October 30, 2021
When Your Spouse Refuses to Get Help
Written by Marcus Flores
What should you do when…
Your spouse is clearly struggling with a mental health disorder and things might be looking tough. Things could get even tougher if your spouse refuses to seek help for their condition.
Treatment options are available, but if your spouse doesn’t want to take advantage of these options then you might find yourself in a bit of a pickle.
This article is dedicated towards people like you, who are struggling through a marriage with a mentally unwell partner who refuses to seek help.
The Challenges Faced When Your Spouse Refuses to Get Help
If you know that your spouse is struggling with a mental health disorder, then you’re probably dealing with a lot of internal struggle. If you’ve already approached them about the issue and they refuse to seek help, you’re probably wondering what’s left to do.
You clearly don’t want to abandon your spouse in a pit of despair or mental instability.
However, you can’t help someone unless they want to help themselves. Does that mean that you have to sit around and watch their mental health deteriorate, even if it means sacrificing your own emotional health in the meantime?
What to do if Your Spouse Refuses to Seek Help
While each situation will vary significantly, there are a few things that might help you if your spouse is refusing to seek help. Here are some general guidelines that might help you figure out how to navigate this challenging time.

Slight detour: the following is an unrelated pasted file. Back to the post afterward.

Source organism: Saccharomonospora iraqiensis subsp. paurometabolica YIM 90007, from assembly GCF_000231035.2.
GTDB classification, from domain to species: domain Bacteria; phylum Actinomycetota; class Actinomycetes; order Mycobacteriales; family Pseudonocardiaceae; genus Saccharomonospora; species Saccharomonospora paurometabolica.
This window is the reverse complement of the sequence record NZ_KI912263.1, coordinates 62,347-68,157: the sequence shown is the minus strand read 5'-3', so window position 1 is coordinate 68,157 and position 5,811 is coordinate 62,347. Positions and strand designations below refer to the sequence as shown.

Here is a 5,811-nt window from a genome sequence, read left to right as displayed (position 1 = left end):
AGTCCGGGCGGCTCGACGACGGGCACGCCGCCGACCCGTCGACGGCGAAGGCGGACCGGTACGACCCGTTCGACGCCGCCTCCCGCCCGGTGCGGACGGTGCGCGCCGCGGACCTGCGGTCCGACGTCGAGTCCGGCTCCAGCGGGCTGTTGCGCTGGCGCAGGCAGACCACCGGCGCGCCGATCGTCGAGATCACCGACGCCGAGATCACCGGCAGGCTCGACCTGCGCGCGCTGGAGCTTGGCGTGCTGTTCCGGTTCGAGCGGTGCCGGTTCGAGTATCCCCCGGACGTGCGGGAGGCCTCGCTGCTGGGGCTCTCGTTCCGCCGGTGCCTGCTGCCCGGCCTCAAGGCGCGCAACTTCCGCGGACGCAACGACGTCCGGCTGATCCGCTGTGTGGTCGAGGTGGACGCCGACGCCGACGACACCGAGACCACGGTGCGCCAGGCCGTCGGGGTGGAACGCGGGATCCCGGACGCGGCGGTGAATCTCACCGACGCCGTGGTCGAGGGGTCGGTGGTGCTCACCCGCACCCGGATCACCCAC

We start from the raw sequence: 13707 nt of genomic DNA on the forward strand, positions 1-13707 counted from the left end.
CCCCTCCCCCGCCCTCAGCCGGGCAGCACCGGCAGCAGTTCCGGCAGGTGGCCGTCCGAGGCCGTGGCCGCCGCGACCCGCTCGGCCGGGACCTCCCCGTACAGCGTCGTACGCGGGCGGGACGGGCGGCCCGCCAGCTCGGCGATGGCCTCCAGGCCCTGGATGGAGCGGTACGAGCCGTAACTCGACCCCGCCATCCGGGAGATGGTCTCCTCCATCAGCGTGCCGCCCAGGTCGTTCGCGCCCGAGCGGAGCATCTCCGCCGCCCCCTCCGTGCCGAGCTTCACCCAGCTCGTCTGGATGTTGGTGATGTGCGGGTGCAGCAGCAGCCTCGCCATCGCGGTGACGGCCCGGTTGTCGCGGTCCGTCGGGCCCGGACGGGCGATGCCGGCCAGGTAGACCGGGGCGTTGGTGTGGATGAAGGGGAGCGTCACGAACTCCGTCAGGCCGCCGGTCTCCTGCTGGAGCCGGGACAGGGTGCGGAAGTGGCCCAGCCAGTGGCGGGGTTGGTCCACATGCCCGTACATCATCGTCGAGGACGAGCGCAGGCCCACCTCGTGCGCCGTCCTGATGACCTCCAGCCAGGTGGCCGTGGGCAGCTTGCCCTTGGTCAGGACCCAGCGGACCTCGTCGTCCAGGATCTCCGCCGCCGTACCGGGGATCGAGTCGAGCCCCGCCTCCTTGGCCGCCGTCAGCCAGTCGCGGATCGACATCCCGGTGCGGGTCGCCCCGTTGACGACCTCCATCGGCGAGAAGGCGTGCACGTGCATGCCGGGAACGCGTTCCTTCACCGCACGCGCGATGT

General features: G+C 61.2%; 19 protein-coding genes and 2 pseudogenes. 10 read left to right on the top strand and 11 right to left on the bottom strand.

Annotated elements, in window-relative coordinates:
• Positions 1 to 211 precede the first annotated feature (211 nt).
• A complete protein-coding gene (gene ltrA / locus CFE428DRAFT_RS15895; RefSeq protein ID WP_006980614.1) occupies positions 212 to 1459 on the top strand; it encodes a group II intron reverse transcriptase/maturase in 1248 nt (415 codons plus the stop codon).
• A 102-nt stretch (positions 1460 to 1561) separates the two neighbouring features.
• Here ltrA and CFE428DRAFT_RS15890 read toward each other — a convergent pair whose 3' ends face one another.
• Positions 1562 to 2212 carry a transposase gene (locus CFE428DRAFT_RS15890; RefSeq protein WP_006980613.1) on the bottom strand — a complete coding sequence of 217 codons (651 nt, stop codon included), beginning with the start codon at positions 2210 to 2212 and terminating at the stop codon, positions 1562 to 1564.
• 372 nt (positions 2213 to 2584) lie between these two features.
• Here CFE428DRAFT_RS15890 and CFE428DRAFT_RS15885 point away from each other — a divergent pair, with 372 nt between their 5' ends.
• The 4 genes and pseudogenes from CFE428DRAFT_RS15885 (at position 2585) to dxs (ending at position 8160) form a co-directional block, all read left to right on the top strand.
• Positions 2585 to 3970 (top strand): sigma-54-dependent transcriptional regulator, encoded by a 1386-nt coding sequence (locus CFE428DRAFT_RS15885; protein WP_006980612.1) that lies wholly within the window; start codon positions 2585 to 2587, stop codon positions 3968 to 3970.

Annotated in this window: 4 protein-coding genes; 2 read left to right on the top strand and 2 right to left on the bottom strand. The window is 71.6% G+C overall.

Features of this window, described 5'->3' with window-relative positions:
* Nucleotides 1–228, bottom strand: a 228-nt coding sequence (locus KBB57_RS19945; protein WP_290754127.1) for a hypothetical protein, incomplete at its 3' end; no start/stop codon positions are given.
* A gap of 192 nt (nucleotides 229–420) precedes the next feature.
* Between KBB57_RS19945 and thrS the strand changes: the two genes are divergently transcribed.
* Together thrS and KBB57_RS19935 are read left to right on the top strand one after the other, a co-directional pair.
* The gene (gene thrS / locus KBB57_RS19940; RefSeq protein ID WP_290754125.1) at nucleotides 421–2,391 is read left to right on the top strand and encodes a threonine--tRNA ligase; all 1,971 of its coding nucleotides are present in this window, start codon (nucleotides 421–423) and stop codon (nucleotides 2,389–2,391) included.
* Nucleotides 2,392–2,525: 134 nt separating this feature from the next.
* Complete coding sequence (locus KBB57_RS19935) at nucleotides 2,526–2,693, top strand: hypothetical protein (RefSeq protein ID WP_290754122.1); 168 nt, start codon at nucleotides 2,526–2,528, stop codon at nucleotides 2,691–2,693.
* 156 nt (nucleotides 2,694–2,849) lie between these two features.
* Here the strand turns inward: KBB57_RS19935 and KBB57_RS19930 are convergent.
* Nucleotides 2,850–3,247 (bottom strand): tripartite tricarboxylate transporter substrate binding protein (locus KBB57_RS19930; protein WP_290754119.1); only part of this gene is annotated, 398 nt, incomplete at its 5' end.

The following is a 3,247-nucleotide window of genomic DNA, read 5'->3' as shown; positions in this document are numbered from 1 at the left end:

1. Be Gentle and Kind
Your approach to the situation will have a huge impact on how it plays out. If you’re accusatory or judgmental, then your partner is much more likely to shut down and avoid acknowledging their mental health issues.
On the other hand, if you’re gentle, kind, and compassionate with them, then you might be more likely to break them out of their shell.
Mental health disorders are hard to deal with and there’s a great deal of stigma surrounding them in our culture.
People are much more willing to deal with mental health issues if they feel loved and supported while doing so. This approach extends beyond your decision to encourage them to seek help.
You must also remain gentle and kind with them throughout your marriage even if their mental health condition is getting the better of them. Try your best to understand what’s making them feel how they feel.
Try not to reject or accuse them of anything, and try not to let their behavior affect you personally if you can see that it’s the result of a mental disorder. Be patient and kind and allow them to feel supported until they’re comfortable seeking help.
2. Address Potential Underlying Factors
Mental health disorders can occur on their own, but they can also emerge because of other underlying factors. These causes could be:
Physical factors contributing to a mental health disorder might include things like an unhealthy diet or a lack of exercise. If your spouse never gets out of the house, doesn’t exercise regularly, and has an unhealthy diet then it’s more than likely they’ll develop depression or anxiety as a result.
Environmental and situational factors can include all sorts of things. If your spouse has gone through any sort of situation that might destabilize them, then you should address this.
Sudden changes at work, damaged relationships with friends or coworkers, witnessing a traumatic event… all manner of things could lead to mental health challenges. There may also be underlying emotional issues leading to their current state of mental health.